- Last Update On : 2013-01-27
The normal red blood cell is a relatively impermeable biconcave disc which maintains osmotic equilibrium with the surrounding medium. As the surrounding medium becomes hypotonic, fluid will be taken into the cell to maintain stability. Eventually under very hypotonic conditions the cell will fill to capacity and rupture. Spherocytic red blood cells have a decreased capacity to expand, and will rupture in mildly hypotonic conditions that fail to lyse normal red cells. They thus exhibit increased osmotic fragility.
Osmotic fragility is determined by measuring the degree of hemolysis in hypotonic saline solution.With the unincubated test, red cell osmotic fragility is considered to be increased if hemolysis occurs in a sodium chloride concentration > 0.5%. Although increased osmotic fragility is characteristically associated with hereditary spherocytosis, it may also be increased in other types of hemolytic anemia associated with the presence of spherocytes, particularly auto-immune hemolytic anemia, and in hypernatermia (Na > 155 meq/L).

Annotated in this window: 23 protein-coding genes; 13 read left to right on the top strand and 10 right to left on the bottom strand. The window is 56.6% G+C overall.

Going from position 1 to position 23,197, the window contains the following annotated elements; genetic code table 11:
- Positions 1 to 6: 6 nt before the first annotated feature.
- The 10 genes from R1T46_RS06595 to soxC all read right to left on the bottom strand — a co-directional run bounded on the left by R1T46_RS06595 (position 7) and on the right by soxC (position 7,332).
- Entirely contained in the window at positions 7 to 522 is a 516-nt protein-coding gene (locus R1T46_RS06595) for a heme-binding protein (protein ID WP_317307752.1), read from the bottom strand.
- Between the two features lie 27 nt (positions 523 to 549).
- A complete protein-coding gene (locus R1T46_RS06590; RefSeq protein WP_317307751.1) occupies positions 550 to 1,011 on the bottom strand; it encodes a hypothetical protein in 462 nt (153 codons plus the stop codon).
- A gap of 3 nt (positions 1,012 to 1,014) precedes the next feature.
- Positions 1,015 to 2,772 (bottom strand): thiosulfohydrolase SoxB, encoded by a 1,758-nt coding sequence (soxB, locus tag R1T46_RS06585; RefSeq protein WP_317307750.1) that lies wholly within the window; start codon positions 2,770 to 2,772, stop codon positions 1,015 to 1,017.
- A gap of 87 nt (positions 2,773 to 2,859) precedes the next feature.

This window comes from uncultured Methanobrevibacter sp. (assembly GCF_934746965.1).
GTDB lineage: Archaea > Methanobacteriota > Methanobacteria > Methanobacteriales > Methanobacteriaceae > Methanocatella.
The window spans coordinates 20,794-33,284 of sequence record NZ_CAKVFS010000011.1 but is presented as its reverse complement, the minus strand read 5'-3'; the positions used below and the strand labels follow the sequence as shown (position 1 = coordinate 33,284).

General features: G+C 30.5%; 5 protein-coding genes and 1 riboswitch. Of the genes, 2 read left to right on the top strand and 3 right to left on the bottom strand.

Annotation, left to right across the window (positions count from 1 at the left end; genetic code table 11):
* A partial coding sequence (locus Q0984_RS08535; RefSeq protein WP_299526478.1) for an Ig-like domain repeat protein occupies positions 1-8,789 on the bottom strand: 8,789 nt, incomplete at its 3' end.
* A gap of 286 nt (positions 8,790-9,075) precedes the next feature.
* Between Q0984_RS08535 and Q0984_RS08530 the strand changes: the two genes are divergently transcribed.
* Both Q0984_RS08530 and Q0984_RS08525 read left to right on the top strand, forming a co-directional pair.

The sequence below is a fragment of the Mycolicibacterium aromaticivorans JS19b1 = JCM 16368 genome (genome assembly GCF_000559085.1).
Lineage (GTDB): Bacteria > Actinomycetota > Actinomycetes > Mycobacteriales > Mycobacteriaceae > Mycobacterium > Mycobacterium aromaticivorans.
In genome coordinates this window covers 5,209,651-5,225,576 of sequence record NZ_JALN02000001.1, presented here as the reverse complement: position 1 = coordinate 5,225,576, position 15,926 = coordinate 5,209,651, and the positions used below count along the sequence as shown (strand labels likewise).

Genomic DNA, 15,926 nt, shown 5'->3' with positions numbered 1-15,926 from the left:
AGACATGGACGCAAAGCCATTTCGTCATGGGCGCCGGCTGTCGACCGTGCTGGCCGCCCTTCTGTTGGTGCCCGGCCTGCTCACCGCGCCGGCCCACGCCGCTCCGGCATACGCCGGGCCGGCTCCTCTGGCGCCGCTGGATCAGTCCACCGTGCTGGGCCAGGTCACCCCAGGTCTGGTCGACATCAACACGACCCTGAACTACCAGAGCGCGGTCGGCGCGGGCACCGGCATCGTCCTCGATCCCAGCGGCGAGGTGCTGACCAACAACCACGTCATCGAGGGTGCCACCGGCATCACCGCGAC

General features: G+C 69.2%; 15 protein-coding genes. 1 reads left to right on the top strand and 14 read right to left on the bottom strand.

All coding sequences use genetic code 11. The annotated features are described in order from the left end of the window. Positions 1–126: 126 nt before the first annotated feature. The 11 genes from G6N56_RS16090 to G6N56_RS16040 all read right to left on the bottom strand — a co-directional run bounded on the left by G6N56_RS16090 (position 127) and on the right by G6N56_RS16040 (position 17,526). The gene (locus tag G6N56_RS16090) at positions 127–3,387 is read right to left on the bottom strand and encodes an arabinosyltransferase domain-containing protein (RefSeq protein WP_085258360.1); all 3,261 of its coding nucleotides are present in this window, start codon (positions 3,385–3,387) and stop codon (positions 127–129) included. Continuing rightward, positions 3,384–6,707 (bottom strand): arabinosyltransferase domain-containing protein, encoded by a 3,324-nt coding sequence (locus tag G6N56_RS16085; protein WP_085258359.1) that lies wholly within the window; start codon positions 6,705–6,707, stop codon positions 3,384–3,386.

Often the increased osmotic fragility in spherocytosis is limited to a small fraction of cells that are unusually susceptible to lysis. After incubation, the defect is magnified, and a striking increase in fragility will be seen in hereditary spherocytosis.
Osmotic fragility is considered to be decreased if hemolysis is not complete in a 0.30% NaCl solution. Decreased osmotic fragility is associated with chronic liver disease, iron deficiency anemia, thalassemia, hyponatremia (Na < 130 meq/L), polycythemia vera, and sickle cell anemia after splenectomy.
Specimen requirement is one 10 mL green top (sodium heparin) tube.